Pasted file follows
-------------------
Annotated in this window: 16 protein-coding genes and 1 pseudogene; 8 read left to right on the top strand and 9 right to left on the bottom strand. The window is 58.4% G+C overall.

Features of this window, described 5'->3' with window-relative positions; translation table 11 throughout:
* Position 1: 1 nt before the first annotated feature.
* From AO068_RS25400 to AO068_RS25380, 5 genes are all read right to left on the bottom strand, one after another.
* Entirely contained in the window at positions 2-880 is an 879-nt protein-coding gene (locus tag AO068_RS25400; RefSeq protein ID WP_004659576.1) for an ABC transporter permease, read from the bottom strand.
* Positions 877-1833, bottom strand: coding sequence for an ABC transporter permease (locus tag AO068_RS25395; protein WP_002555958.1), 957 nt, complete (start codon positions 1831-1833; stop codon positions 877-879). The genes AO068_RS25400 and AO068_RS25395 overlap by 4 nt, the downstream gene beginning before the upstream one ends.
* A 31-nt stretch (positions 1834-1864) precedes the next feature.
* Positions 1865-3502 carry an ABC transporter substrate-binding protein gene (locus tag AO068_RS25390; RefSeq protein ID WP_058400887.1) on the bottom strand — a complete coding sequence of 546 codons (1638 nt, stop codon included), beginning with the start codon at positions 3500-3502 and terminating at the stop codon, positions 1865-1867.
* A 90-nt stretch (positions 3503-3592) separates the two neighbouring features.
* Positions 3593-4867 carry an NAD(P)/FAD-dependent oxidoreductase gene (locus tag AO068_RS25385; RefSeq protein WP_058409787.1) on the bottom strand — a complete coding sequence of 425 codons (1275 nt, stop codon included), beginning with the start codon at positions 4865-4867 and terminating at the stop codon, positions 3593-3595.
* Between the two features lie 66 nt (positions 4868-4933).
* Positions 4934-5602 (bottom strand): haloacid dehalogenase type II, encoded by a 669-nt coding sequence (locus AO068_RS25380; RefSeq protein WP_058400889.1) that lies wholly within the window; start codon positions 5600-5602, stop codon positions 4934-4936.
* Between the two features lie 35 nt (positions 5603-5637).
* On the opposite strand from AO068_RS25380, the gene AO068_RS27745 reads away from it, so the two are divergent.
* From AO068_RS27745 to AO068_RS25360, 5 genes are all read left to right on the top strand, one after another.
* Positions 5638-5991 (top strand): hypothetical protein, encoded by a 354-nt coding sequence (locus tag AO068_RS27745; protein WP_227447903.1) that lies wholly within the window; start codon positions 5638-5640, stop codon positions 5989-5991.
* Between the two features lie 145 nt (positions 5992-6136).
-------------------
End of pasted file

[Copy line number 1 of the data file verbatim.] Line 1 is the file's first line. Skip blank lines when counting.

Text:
Annotated in this window: 16 protein-coding genes and 1 pseudogene; 8 read left to right on the top strand and 9 right to left on the bottom strand. The window is 58.4% G+C overall.